Auditory processing disorder (APD) is diagnosed by an audiologist through a comprehensive battery of tests that are designed to simulate listening tasks encountered in the real world. APD is not a problem with auditory acuity. People with an auditory processing disorder may demonstrate or experience difficulty with attaching meaning to what is heard. Typical manifestations include poor speech-in-noise skills, sound blending, and discrimination difficulties, auditory overload, difficulty with phonics, spelling and writing activities, as well as memory issues, coordination difficulties, problems beginning tasks, poor perception and use of prosody, difficulty with pattern recognition, and trouble understanding and using symbolic language.
Children who “pass” their hearing screening at school or in their pediatrician’s office, do “ok” even when tested by the speech therapist at school, but struggle with long assignments, following directions, appear to not hear (ask for frequent repetitions) or “mishear”, misunderstand humor and idioms, or appear distracted or overly fidgety, may actually be manifesting signs of an auditory processing disorder.
A person with APD will often have trouble focusing on schoolwork, multi-task instructions, and surprisingly even everyday socializing. People tend to retreat in social scenarios so as not to make any mistakes that will permit them to be ridiculed. Their self-esteem can be greatly affected.
APD has been a controversial diagnosis in the medical field. Many people with APD will also have accompanying learning differences that are often diagnosed as the primary problem and therefore APD is overlooked and not properly treated. There are also some medical experts who argue that APD does not exist at all. However, the American Speech-Language-Hearing Association (ASHA), as well as the American Academy of Audiology, have presented position statements in which they present the existence of APD among children as well as adults.
Signs of APD often appear at a young age, usually in school-age children but can be diagnosed in high school children and adults as well. However, it is very important to understand that APD cannot be diagnosed by a checklist. Every person is different and his/her symptoms will manifest themselves differently.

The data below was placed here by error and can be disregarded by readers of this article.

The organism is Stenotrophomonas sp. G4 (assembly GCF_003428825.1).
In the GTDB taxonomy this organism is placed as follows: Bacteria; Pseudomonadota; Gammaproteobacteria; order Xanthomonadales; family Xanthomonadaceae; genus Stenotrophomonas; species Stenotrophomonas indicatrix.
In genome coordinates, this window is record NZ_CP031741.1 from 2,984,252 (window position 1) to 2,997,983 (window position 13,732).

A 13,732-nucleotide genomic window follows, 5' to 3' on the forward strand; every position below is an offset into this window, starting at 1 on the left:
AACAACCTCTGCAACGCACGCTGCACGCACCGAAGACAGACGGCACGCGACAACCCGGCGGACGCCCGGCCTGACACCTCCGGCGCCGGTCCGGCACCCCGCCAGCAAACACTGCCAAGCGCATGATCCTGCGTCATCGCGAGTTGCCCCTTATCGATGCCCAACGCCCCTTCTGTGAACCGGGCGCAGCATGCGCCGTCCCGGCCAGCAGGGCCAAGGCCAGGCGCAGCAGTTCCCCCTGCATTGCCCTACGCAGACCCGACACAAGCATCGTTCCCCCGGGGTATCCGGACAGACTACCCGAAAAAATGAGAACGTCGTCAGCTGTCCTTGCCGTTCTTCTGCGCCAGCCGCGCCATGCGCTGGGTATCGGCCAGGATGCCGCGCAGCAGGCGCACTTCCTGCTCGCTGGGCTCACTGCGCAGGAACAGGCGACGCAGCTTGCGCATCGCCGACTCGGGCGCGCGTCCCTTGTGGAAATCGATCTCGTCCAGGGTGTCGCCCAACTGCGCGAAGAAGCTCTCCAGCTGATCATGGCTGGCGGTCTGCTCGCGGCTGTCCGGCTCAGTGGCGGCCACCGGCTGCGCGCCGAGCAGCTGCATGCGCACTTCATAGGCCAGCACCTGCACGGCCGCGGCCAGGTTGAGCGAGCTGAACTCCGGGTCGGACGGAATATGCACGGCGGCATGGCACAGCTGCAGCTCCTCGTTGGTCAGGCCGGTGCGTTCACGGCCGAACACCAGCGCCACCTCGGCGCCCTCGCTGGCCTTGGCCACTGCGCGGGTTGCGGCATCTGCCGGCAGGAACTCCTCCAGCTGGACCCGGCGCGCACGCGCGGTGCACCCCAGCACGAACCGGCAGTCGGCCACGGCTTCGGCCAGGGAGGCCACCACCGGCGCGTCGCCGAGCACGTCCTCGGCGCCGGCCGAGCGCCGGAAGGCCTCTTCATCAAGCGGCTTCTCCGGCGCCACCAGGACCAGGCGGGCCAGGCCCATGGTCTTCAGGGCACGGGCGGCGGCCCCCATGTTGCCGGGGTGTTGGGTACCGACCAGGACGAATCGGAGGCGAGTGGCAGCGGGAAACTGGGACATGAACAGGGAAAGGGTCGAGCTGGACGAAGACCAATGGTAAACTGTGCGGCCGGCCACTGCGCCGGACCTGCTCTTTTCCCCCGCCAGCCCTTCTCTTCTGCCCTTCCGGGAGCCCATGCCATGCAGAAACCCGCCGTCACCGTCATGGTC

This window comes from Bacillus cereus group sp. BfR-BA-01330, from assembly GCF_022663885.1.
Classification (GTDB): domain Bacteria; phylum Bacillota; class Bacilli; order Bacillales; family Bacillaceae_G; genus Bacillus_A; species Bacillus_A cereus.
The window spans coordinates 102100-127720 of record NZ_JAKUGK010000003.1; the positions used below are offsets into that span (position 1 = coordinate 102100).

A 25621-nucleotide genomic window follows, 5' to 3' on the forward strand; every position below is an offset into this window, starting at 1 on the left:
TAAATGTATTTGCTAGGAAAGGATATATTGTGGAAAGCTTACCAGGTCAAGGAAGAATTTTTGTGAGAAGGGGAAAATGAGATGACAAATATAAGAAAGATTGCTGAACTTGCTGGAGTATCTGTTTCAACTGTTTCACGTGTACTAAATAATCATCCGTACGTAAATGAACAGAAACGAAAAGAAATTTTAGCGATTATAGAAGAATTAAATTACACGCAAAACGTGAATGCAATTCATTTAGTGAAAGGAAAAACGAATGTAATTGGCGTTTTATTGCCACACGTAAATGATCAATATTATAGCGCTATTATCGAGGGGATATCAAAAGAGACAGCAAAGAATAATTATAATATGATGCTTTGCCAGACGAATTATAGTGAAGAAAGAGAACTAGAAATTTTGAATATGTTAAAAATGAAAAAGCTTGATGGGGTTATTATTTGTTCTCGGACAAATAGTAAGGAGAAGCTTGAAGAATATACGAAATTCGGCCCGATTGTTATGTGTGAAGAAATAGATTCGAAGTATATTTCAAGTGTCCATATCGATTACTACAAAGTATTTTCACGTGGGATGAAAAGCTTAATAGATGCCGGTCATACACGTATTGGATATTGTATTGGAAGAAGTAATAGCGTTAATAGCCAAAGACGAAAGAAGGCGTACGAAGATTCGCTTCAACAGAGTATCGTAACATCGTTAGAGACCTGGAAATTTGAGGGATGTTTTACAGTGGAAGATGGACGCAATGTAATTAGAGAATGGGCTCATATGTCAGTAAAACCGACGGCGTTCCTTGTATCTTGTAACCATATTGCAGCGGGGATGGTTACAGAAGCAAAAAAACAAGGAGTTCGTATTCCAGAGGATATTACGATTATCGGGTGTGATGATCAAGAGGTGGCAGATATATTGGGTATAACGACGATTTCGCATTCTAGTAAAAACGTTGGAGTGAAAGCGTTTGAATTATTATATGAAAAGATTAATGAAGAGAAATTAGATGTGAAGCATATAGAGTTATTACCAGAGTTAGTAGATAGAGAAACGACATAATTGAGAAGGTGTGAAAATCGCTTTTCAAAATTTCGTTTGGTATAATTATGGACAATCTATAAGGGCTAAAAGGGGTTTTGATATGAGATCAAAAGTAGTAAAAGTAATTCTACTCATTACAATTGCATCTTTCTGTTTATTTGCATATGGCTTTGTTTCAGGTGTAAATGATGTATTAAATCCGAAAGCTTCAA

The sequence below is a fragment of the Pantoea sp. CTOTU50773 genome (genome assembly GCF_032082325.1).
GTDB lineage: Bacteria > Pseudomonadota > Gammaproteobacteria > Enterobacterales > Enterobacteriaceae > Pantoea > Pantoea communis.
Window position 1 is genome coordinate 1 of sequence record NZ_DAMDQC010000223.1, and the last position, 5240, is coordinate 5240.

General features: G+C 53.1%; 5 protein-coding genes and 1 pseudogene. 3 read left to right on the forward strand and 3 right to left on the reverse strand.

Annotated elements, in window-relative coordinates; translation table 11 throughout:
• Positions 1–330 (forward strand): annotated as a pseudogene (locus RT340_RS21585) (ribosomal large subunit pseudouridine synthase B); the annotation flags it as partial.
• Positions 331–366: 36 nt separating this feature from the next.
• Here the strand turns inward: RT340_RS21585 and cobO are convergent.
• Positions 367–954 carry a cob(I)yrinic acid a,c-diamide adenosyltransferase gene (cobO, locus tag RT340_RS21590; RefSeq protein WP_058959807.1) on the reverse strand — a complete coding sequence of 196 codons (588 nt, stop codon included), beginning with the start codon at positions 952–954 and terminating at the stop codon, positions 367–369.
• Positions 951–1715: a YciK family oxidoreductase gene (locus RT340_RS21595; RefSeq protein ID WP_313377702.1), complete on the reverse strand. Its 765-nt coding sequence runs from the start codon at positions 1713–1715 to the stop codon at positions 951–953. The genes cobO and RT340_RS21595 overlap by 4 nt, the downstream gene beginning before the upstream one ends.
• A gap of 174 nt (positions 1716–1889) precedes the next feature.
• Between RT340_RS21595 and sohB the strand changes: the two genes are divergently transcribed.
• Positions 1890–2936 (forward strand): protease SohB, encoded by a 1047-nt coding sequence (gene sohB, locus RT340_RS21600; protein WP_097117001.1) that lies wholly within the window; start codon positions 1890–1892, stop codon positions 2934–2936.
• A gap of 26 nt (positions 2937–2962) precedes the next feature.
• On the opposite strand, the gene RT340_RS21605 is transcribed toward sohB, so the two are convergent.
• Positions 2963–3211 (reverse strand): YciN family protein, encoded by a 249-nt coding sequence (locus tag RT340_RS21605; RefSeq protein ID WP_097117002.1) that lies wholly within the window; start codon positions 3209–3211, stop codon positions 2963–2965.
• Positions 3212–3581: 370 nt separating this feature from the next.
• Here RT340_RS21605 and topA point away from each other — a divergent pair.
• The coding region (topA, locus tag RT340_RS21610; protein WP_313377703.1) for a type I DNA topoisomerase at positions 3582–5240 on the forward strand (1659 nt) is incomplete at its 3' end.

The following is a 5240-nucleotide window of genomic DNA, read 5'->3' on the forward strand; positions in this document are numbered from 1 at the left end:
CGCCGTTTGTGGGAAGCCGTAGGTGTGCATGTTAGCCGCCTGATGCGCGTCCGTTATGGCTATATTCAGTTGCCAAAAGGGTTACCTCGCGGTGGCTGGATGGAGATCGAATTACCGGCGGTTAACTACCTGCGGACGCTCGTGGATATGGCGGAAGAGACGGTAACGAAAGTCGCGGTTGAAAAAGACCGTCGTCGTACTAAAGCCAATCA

Due to some overlap in symptoms, many children are misdiagnosed with ADD (Attention Deficit Disorder) or ADHD (Attention Deficit Hyperactivity Disorder) as well as other underlying conditions. The truth is that many children will have one of these disorders and delays in addition to APD, but APD can only be diagnosed by a certified audiologist after a series of specifically designed tests.
Symptoms Of APD Can Manifest In Many Different Ways And Can Range From Mild To Severe.
Some Symptoms Of APD Include, But Are Not Limited To:
- Difficulty understanding in noisy environments
- Difficulty following multi-task directions
- Difficulty distinguishing between similar sounds
- Language and/or speech delays
- Often requiring repetition or clarification (as if there was a hearing problem present)
- Easily distracted or unusually bothered by loud or sudden noises
- Improved behavior and performance in quieter settings
- Difficulty understanding abstract information
- Difficulty with verbal math problems
- Disorganized and forgetful
- Have trouble or display poor memory for word and numbers
- Have trouble understanding jokes, riddles or idioms
- Show difficulty in expressive language
- Seems to “tune out” when the conversation is complex or involves too many people
- In school, they will often have difficulties with language, learning, reading and spelling
- If your child has any of these symptoms and you suspect that APD may be the cause, contact a certified audiologist to make an appointment for an evaluation. Keep in mind however, that not all audiologists work with APD testing.
What Causes APD?
Research suggests that it can be congenital (some people are born with it) or it can be acquired. Evidence suggests links to recurring middle ear infections, head injury or trauma, cognitive decline, and reduced language stimulation during early development.
If I Have A Child With ADP, How Can I Help Them At Home?
- Always talk to your child face to face; try to get him/her to look you in the eyes when talking or when giving out instructions.
- Make instructions simple, no more than three steps at a time. If possible, have him/her repeat the instructions back to you.
- Speak at a slightly lower rate and a slightly louder volume.
- When you are in the car and unable to face your child, turn off the radio when carrying on a conversation. This will eliminate background noise so that your child can fully concentrate on the topic at hand.
- When doing homework, have your child sit in a quiet place (no TV, radio, computer, etc) in order for him/her to concentrate.
- Try placing felt stickers on the bottom of chairs to avoid loud noises when they are moved (tennis balls will also work for the noise but not for the decor!)
Call Speech & Hearing Associates at (800) 742-7551 for more information or to schedule an appointment.